By Alex Dobuzinskis
LOS ANGELES (Reuters) - A NASA fuel tank arrived at a port on Wednesday ahead of a planned mission this weekend to tow the giant apparatus through the streets of Los Angeles and display it with the space shuttle Endeavour at a science center.
The California Science Center, the museum where the external tank known as ET-94 will be placed on exhibit, posted photos online of the 154-foot-long (47-metre) chamber fixed to a barge docking in Marina del Rey on the border with Los Angeles.
The orange fuel tank, which the National Aeronautics and Space Administration has donated to the center for display with Endeavour, was designed to carry propellants to thrust a space shuttle into orbit and then detach, mostly disintegrating as it fell to the ocean.
This one, the last of its kind, was never used.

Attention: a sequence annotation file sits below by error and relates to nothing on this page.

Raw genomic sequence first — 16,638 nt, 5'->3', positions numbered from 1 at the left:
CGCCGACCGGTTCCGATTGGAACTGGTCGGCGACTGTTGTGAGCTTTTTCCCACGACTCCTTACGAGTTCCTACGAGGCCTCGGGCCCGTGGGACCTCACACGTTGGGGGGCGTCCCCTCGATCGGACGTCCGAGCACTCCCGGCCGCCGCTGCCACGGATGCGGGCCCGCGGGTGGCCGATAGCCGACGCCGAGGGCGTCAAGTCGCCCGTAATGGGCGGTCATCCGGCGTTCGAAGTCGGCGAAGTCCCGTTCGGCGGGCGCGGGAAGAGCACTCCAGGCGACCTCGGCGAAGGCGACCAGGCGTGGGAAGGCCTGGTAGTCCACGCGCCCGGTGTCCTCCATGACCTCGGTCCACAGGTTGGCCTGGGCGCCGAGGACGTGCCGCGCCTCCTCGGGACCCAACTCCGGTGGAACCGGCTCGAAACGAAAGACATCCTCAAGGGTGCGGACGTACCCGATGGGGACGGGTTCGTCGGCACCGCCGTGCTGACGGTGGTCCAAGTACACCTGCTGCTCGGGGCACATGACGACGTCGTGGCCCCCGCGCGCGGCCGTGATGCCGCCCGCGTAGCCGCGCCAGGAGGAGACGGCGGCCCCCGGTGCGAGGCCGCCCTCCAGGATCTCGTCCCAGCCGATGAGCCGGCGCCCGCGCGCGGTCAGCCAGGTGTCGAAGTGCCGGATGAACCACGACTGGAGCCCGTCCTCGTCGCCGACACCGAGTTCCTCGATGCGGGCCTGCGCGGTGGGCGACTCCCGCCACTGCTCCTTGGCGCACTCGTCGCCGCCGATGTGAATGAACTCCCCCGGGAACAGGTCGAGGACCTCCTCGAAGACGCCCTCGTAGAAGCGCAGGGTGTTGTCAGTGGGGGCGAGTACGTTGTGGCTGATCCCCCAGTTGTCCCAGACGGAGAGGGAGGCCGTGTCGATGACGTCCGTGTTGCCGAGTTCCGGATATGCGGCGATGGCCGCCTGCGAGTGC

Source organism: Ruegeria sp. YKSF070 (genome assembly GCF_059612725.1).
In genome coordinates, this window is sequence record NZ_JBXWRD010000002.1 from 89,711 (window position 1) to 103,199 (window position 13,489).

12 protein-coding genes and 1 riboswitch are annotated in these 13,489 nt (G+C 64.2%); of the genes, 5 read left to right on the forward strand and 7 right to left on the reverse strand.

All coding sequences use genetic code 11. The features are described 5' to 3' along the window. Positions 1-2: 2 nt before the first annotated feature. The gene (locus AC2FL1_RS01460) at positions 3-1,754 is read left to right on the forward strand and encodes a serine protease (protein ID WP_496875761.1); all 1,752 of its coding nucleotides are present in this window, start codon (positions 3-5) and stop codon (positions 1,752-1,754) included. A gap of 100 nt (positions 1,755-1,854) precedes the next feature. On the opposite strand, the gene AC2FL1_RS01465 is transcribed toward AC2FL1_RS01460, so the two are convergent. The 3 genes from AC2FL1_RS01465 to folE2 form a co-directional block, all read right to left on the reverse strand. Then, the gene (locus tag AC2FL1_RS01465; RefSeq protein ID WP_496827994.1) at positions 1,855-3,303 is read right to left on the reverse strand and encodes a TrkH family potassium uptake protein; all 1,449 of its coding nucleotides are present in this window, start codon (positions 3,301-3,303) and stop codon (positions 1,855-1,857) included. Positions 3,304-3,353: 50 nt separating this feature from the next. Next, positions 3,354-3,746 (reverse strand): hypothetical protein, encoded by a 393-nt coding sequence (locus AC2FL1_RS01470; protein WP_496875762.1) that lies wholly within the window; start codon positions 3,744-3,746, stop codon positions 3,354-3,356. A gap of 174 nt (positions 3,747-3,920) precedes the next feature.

It has already traveled 4,400 nautical miles (8,149 km) from New Orleans through the Panama Canal and north along the Pacific Coast to Southern California.
The Los Angeles-based California Science Reenter is calling the transport of the gas tank "ET Comes Home," in a play on words referencing the 1982 classic movie "E.T. the Extra-Terrestrial," and the project has become popular on social media.
On Saturday, the 66,000-pound (29,937-kg) fuel tank, which is empty, will be placed on dollies and pulled by truck for 16 miles (26 km) through the streets of Los Angeles and its suburb of Inglewood to reach the Science Center, according to the museum.
The journey was a sequel of sorts to Endeavour's journey in 2012 over L.A. streets to the science center, which drew crowds of captivated residents and drew national media attention.
But the tank is neither as wide nor as tall as Endeavour, so science center officials have said workers will be able to squeeze the apparatus past public utilities with less disruptions than were caused by the space shuttle's transport four years ago.
(Reporting by Alex Dobuzinskis; Editing by Jonathan Oatis)